Resistance to beta-lactams in Staphylococcus aureus isolated from cell phone screens of dentistry students based on an antibiogram and detection of blaZ and mecA genes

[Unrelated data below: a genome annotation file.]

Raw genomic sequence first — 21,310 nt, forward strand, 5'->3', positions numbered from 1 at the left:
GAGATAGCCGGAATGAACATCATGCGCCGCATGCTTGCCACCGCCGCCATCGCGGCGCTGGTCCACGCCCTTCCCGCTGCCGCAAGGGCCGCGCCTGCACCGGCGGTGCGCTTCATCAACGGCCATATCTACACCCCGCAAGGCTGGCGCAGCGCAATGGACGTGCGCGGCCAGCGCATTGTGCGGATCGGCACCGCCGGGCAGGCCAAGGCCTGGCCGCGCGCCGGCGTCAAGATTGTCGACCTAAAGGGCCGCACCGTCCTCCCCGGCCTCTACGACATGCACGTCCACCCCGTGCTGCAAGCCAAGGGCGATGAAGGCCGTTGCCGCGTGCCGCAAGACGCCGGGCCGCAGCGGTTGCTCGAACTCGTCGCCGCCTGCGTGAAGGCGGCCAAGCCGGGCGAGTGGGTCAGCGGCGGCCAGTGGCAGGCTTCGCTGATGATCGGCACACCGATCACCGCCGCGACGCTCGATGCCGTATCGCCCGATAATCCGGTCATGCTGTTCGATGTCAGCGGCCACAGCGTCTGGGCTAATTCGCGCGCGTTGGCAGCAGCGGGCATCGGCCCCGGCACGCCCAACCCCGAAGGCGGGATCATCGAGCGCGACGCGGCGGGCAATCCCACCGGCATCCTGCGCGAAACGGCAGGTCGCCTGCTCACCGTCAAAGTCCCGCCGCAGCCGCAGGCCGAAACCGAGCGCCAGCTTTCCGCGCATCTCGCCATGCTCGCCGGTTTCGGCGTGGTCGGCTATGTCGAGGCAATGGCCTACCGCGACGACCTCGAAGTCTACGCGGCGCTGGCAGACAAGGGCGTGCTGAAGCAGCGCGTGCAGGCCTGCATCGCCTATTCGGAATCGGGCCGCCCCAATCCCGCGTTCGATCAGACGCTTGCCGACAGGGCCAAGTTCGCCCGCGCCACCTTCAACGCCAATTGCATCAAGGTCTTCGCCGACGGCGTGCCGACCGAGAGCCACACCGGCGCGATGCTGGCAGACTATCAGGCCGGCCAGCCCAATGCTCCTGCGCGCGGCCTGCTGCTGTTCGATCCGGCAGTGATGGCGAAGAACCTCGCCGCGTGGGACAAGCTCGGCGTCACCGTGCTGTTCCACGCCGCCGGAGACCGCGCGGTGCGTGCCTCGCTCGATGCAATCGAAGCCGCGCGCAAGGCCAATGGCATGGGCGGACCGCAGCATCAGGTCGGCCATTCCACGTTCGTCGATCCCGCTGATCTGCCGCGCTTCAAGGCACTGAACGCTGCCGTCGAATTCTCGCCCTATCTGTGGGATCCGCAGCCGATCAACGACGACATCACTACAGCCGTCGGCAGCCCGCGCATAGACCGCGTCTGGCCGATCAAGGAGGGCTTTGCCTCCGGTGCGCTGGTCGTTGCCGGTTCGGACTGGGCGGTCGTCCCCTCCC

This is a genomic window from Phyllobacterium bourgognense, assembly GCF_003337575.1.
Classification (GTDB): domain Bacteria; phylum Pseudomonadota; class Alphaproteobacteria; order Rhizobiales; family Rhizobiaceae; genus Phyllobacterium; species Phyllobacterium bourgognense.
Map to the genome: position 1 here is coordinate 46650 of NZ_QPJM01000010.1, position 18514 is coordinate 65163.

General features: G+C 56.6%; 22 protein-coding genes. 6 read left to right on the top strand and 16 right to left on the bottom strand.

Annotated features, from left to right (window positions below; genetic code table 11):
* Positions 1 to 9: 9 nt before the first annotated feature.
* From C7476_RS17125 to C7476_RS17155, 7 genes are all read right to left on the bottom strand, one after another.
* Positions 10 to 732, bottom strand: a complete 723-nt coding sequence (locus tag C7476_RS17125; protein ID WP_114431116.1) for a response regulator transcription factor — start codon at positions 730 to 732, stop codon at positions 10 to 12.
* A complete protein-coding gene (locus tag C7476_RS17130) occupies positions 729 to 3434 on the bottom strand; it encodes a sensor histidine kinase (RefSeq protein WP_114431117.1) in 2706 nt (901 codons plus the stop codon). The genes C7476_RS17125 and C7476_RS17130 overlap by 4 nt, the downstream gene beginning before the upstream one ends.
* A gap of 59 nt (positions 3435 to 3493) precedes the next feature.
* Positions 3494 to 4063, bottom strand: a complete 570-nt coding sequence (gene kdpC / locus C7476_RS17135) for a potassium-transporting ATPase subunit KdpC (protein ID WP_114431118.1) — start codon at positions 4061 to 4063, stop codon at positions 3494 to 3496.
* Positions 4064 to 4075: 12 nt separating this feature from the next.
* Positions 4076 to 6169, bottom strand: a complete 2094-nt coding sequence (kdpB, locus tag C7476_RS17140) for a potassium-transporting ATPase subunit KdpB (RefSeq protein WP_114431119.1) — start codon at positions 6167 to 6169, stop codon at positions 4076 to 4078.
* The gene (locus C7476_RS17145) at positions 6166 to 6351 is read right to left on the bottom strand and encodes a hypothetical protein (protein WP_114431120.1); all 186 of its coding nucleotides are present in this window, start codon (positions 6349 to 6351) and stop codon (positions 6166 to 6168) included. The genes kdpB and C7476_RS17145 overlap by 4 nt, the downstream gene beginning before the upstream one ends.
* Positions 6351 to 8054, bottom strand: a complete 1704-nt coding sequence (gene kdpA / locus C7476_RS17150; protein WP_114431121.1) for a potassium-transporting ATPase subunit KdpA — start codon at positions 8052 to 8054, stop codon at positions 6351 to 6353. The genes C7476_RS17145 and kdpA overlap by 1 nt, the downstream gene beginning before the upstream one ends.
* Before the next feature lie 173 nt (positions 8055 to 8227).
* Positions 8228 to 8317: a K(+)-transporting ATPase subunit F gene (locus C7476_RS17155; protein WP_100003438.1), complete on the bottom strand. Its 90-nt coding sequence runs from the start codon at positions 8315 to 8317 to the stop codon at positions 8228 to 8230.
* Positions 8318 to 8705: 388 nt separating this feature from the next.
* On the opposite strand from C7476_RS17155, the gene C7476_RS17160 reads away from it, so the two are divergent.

Currently, the use of cell phones is booming within the health system. Since they are frequently used, they have become an important vehicle for nosocomial infections, with Staphylococcus aureus being the most commonly found pathogen. We tested for resistance to beta-lactams in S. aureus isolated from phone screens of senior dentistry students who were involved in pre-professional clinical practice. Out of a total of 220 students, 92 participated in the study, from which 16 S. aureus positive samples were obtained; these samples are relevant due to the fact that the participants were in contact with patients. The S. aureus genes were identified by means of a PCR and the antibiotic resistance by using the Kirby Bauer's diffusion technique. All 16 isolated strains contained the blaZ gene; in seven the mecA gene was identified. Phenotypic resistance to penicillin and oxacillin manifested in 12 and 7 strains, respectively. We conclude that dental professional cell phones have potential as a nosocomial risk for pathogenic bacterial contamination.